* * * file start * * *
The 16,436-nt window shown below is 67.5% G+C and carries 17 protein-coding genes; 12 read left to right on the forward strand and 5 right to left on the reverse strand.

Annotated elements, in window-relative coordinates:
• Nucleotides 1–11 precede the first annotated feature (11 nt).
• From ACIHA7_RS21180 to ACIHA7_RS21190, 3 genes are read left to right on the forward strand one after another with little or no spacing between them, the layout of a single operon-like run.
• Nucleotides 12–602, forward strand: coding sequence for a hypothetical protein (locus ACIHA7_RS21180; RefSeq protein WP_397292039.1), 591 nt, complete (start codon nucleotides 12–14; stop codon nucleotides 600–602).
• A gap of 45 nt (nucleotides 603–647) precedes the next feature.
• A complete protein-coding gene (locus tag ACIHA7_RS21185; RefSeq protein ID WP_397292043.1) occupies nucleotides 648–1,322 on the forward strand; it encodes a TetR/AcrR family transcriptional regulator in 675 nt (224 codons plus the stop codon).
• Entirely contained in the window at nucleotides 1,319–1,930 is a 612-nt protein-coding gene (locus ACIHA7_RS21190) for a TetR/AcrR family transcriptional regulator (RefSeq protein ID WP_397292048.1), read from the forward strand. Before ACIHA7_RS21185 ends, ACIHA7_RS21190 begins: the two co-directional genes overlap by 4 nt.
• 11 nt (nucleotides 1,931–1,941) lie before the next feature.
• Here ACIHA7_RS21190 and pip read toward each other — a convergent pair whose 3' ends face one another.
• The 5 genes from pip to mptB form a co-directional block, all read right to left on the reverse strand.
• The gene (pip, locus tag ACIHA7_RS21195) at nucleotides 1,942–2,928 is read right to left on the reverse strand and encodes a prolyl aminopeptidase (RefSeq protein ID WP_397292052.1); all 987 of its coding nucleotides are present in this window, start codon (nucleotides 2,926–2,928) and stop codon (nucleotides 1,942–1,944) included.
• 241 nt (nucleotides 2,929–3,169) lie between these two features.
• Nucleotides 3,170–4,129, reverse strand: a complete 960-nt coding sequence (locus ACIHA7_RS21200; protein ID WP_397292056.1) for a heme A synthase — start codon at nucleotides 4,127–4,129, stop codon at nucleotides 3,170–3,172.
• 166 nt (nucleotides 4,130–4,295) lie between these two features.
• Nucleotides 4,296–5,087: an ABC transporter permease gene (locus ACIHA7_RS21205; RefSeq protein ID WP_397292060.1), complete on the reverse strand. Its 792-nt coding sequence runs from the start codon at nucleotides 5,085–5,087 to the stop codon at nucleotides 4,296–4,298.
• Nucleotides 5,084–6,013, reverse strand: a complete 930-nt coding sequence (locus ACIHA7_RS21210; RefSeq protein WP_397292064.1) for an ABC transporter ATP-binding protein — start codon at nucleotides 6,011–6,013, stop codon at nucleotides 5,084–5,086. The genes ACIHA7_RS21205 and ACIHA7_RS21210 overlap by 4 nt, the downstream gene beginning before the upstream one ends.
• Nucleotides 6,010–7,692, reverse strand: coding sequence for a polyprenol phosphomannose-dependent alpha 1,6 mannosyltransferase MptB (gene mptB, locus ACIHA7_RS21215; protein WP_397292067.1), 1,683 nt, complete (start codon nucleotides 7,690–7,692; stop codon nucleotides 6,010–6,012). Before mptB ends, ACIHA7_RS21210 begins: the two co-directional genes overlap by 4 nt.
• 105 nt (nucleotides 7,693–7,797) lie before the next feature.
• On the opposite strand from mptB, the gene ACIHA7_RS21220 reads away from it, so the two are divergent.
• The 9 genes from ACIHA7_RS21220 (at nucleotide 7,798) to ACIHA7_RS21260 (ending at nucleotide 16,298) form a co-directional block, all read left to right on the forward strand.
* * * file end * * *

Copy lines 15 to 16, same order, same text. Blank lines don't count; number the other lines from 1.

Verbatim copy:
• 166 nt (nucleotides 4,130–4,295) lie between these two features.
• Nucleotides 4,296–5,087: an ABC transporter permease gene (locus ACIHA7_RS21205; RefSeq protein ID WP_397292060.1), complete on the reverse strand. Its 792-nt coding sequence runs from the start codon at nucleotides 5,085–5,087 to the stop codon at nucleotides 4,296–4,298.